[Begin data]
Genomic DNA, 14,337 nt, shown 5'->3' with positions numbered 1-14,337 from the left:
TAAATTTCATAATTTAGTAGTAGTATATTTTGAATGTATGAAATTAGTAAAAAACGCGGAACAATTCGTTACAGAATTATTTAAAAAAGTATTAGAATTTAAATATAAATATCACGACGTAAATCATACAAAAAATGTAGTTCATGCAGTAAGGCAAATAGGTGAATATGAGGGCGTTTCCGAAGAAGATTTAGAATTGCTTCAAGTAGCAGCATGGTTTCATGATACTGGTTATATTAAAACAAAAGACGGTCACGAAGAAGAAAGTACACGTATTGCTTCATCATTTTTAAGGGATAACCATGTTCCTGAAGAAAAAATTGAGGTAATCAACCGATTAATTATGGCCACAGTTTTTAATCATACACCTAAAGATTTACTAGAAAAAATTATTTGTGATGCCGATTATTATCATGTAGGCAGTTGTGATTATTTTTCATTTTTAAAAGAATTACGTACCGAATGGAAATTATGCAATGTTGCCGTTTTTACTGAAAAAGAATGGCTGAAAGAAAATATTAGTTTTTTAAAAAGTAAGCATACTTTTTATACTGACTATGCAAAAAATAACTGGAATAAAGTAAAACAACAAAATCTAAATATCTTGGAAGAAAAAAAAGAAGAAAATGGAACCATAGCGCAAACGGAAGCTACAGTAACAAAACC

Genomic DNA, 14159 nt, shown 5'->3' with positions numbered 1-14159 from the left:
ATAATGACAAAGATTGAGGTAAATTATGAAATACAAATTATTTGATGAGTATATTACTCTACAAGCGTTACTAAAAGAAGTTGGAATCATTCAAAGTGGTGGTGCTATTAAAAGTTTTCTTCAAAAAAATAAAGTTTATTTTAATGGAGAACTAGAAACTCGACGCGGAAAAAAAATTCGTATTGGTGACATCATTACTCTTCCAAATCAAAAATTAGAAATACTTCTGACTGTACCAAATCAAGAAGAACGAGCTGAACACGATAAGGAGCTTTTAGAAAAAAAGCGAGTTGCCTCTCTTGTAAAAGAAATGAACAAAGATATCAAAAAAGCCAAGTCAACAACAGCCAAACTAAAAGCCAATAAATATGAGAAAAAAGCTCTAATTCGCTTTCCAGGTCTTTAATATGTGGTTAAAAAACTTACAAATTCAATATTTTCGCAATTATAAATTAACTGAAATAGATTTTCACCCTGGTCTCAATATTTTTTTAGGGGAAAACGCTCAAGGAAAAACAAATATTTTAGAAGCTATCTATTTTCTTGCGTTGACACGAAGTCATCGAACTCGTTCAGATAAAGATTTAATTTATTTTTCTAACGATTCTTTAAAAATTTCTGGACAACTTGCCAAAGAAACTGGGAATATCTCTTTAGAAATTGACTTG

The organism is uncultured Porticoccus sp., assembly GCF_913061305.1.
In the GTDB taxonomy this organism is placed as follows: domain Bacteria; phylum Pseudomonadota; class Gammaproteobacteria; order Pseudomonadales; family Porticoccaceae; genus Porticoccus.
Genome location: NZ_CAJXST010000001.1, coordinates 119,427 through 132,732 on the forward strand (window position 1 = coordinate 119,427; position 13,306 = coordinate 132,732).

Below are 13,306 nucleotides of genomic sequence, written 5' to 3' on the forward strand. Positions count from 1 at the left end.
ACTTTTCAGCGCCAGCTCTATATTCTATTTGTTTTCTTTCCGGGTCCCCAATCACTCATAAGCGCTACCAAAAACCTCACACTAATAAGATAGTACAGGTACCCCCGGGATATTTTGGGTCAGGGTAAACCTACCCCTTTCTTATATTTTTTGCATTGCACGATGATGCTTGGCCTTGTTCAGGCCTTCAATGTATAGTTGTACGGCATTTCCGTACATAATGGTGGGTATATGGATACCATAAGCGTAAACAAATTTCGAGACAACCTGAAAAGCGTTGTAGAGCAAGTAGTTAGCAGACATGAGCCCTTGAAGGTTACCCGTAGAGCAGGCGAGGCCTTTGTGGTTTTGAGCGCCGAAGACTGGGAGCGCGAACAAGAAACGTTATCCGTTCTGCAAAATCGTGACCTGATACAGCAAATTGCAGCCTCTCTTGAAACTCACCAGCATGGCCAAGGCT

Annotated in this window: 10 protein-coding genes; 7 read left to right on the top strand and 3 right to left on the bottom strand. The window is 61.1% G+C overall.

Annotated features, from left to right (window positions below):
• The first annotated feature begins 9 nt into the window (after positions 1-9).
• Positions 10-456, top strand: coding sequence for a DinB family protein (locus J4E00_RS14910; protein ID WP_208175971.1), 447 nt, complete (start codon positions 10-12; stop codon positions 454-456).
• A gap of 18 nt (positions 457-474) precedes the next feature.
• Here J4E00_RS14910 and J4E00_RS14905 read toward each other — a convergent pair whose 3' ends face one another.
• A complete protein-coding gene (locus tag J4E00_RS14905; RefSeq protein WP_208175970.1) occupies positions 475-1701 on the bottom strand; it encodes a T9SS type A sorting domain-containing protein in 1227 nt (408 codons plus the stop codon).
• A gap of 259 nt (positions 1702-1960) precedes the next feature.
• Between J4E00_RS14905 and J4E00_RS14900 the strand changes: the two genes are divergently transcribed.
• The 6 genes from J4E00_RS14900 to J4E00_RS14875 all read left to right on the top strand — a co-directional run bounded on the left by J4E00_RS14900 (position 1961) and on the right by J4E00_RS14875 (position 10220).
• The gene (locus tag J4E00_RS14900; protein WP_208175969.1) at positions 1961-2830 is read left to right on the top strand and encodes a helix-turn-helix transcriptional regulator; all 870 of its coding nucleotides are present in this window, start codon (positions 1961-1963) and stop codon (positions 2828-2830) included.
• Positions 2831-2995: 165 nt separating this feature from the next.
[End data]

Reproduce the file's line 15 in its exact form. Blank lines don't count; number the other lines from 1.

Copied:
• Here J4E00_RS14910 and J4E00_RS14905 read toward each other — a convergent pair whose 3' ends face one another.